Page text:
Customer Service

We communicate with users on a regular basis to provide requested services and in regard to issues relating to their account we reply via email or phone in accordance with the users' wishes when a user submits their information through our Contact Us form.

Other Collection and Use of Information

Application and System Logs

Pearson automatically collects log data to help ensure the delivery, availability and security of this site. Log data may include technical information about how a user or visitor connected to this site, such as browser type, type of computer/device, operating system, internet service provider and IP address. We use this information for support purposes and to monitor the health of the site, identify problems, improve service, detect unauthorized access and fraudulent activity, prevent and respond to security incidents and appropriately scale computing resources.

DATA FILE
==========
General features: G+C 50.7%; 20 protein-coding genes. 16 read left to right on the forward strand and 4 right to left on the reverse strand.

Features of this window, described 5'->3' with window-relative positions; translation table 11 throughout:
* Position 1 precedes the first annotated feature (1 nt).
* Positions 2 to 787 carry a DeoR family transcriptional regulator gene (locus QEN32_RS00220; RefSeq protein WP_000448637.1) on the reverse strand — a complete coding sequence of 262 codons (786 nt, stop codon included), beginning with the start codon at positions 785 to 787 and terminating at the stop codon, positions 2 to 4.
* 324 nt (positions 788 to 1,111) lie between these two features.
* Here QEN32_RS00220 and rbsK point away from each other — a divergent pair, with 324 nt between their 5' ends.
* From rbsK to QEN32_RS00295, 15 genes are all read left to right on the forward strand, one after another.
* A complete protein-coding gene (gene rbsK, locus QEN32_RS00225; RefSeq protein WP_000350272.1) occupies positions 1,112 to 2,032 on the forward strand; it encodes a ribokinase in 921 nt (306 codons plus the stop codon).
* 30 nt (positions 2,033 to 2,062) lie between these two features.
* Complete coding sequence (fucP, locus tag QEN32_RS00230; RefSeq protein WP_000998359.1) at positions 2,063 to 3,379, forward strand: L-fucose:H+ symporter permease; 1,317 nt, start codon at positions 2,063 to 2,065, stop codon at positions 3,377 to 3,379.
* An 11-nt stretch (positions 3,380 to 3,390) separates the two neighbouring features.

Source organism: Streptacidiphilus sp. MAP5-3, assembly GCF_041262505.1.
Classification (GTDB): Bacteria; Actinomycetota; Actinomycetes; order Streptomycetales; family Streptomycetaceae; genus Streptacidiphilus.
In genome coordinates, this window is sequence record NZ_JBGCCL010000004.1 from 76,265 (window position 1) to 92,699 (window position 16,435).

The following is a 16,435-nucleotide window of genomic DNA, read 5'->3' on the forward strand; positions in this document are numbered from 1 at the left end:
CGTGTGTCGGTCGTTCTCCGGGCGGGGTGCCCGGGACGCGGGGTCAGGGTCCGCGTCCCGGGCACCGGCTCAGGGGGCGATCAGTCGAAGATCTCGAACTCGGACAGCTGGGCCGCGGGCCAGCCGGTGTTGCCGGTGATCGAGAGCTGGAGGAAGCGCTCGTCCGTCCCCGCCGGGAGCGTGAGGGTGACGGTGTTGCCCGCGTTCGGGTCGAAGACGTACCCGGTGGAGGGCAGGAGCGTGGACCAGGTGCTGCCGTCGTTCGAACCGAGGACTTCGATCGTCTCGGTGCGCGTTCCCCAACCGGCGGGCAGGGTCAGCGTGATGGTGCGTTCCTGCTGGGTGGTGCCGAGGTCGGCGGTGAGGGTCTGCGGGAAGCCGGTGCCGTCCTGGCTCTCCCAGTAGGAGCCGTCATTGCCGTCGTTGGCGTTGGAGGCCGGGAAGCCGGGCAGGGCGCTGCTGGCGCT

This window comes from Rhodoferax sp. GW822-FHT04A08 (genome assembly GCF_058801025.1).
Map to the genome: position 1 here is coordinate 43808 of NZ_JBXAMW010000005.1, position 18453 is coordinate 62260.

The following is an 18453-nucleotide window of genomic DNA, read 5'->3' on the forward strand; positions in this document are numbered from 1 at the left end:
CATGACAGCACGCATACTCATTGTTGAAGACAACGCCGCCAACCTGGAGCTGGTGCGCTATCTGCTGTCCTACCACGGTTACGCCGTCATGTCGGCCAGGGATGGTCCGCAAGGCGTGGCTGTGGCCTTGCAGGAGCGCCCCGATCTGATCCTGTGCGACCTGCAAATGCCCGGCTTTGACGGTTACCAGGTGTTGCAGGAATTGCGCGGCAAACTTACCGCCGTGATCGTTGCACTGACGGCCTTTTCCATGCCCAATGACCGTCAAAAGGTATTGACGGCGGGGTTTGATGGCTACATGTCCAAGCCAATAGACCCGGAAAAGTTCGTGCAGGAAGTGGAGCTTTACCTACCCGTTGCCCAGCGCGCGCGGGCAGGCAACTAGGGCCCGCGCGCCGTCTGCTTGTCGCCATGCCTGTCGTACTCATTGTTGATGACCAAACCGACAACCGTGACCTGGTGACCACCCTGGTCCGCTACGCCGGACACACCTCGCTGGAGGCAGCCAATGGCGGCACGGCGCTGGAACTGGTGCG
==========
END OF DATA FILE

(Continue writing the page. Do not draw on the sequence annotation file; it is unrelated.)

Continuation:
Web Analytics

Pearson may use third party web trend analytical services, including Google Analytics, to collect visitor information, such as IP addresses, browser types, referring pages, pages visited and time spent on a particular site. While these analytical services collect and report information on an anonymous basis, they may use cookies to gather web trend information. The information gathered may enable Pearson (but not the third party web trend services) to link information with application and system log data. Pearson uses this information for system administration and to identify problems, improve service, detect unauthorized access and fraudulent activity, prevent and respond to security incidents, appropriately scale computing resources and otherwise support and deliver this site and its services.

Cookies and Related Technologies